My coworker in Washington had better luck: She reported smooth video with few audio drop-outs.
Watching a movie on such a small screen grew tiresome, in the same way that I'd rather watch a long movie on a tablet than on my smart phone. With a larger screen, LG could also make the resolution sharper, which would make DVDs look better.
Although the player is loaded with easily identifiable buttons for pausing or fast-forwarding a DVD, for example, it's not immediately clear how to change TV stations. You have to press a button on the side of the player to make a list of channels appear and then use arrow buttons, located on a different part of the device, to select the one you want. This process should seem archaic to people used to remotes, much less tap-able touch-screen phones.
If you're traveling, you might find yourself moving in and out of TV coverage zones. Scanning the spectrum to update the list of available stations can be time-consuming - for me, just refreshing the list of channels available in my New York office took two and a half minutes. This might take less time if Mobile DTV technology were built into a smart phone, which could use the navigation system to automatically figure out where it is and then download the list of local channels.
The player promises up to four and a half hours of battery life. I found that even after watching TV three times for a few minutes at a time, the battery life dipped to four out of five bars. After a few minutes of watching a movie on DVD, it sank to three out of five bars. With the TV playing continuously, the player lasted less than two hours before it turned off.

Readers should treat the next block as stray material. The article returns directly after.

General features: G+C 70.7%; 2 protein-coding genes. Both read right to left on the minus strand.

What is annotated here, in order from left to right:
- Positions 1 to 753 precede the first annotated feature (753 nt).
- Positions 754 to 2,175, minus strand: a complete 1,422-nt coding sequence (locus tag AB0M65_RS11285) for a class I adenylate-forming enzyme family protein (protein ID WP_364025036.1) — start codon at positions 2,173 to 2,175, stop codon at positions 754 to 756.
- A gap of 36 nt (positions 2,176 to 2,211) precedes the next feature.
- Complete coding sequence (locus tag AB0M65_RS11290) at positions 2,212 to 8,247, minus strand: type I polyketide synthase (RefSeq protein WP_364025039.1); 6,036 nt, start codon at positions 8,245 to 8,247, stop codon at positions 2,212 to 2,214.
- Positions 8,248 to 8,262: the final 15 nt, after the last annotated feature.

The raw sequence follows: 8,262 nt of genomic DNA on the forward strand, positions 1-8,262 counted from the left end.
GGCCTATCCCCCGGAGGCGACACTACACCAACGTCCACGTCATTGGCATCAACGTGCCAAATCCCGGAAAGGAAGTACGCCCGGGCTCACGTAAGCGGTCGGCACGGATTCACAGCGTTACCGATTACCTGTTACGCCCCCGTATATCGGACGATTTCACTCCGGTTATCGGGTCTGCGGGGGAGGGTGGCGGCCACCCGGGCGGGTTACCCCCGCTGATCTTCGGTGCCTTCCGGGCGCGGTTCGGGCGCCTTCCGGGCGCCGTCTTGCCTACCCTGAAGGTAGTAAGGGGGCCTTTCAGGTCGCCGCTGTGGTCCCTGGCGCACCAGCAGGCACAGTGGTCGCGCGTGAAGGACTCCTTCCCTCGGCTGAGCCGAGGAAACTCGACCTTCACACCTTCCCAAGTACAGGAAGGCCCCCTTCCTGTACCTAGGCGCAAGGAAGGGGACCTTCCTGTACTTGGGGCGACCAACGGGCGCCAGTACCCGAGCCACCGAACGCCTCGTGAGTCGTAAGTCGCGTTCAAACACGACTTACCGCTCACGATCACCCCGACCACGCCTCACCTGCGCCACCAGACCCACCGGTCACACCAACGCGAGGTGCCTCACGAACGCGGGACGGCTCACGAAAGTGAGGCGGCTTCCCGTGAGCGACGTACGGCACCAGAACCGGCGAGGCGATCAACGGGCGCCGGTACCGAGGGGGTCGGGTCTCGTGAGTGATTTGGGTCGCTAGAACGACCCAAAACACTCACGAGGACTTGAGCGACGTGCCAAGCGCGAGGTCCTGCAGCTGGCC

After playing with the gadget for a few days, one question for me is, do consumers really want a device like this? I, for one, would worry that Mobile DTV won't be around for long.
That's because Mobile DTV wouldn't be possible without the cooperation of local broadcast stations. But not many people watch broadcast TV compared to cable or satellite, and the Federal Communications Commission has started to look at ways to encourage or pay broadcasters to end transmissions and turn over the spectrum for mobile broadband use. That's what lets people watch, say, YouTube on their iPhones, and is so far a more popular way to consume video on the go than a service like FLO TV.
As for LG's player, which carries the catchy name "DP570MH," even the notion of a portable DVD player seems dated when you consider that Apple Inc.'s 1.5-pound iPad can store up to 80 hours of video, or dozens of movies, which can be rented or purchased outright online.
But the iPad is pricey - $499 to $829, depending on the configuration - and the LG player's simplicity and lower price might make it a better choice for parents needing to distract restless children riding in the backseat.
At a consumer electronics trade show in Las Vegas this week, manufacturers have been showing off dozens of devices that can receive Mobile DTV broadcasts, including plug-in antennas for the iPad.
It doesn't seem like a crazy idea that these could catch on, and they may even provide an easier user experience than the LG player. But there's one big hurdle in the way of the broadcasters' hopes of making Mobile DTV a mainstream technology: Wireless companies have shown zero interest in selling phones with Mobile DTV chips because they prefer to sell more profitable data plans instead.
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"Review: Watching live TV on the go, for free." January 5th, 2011. http://phys.org/news/2011-01-tv-free.html